A total of 16 international Gaelic football clubs competed in New Taipei Saturday in the North Asian Gaelic Games
A total of 16 international Gaelic football clubs competed in New Taipei Saturday in the North Asian Gaelic Games, the first international competition of its kind hosted by Taiwan.
The tournament was held in the Fuhe Sports Park and saw the participation of men's and women's clubs from Taiwan, China, Hong Kong, Japan, South Korea and Vietnam.
Shane Moore, chairman of the Hong Kong GAA club, described Gaelic football, also known as GAA, as a fusion of soccer, rugby, basketball, and volleyball.
The unique sport is arguably the most played sport in his home country of Ireland, and has caught on in the U.K., Australia and the U.S., Moore told CNA.
Yu Ling-li (余玲利) of the Taiwan Celts, who is the head organizer of Saturday's tournament, said the sport has gained traction in Taiwan in recent years.
According to Yu, about four years ago, her club had only about 15 members, but today it has 150, including people who signed up for the paid membership program.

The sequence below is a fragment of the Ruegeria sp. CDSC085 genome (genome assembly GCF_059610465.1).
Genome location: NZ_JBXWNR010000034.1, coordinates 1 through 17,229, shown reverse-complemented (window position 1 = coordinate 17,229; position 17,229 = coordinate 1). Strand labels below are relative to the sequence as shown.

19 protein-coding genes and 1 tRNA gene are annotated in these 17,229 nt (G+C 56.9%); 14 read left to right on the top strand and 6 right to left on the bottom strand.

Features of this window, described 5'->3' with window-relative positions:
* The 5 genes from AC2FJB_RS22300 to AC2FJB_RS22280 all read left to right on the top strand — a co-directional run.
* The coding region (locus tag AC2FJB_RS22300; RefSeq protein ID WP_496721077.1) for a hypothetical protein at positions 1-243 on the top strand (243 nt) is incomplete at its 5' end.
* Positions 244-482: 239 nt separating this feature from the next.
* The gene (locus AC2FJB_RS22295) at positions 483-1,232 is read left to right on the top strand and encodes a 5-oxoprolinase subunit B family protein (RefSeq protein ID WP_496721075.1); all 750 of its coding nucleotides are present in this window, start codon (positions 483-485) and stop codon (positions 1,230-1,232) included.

To promote Gaelic football, Yu said, Taiwan Celts often holds games at venues near Fuhe Bridge in New Taipei's Yonghe District and Bailing Bridge in Taipei's Shilin District where clubs from the two municipalities are pitted against one another.
To show the approximately 100 members of international clubs that are in Taiwan for the tournament "what Taiwan is about" and its culture, Taiwan Celts will be holding on Sunday a food tour, a hiking tour on Elephant Mountain in Taipei, and a party at M Club in Taipei's Dazhi featuring live music, she said.
Chris Walsh, chairperson of Taiwan Celts, said his club was founded in 1995 in Taipei by a group of Irish engineers who came to Taiwan to start their new jobs. It was the first GAA club in Asia.
In 1996, Taiwan Celts held the first Gaelic football tournament in Asia in the Philippines, and has held tournaments around the continent every year for the past 28 years, Walsh said.
Highlighting the many nationalities that make up his club and other clubs in Taiwan, Walsh said that Gaelic football is famous for its inclusivity and diversity.
Taiwan Celts has worked to recruit as many Taiwanese as possible, which was evidenced by the many local players in Saturday's tournament, Walsh said.
"Everybody is welcome to join our club," regardless of what their skill level is or whether they have a good understanding of the sport, Walsh said.
"If they come, we'll make sure they get a very warm welcome," Walsh said.
Staying true to the event's Irish essence, the participants closed the day with a game of camogie, an Irish stick-and-ball team sport, and hurling, an outdoor game of ancient Gaelic Irish origin.
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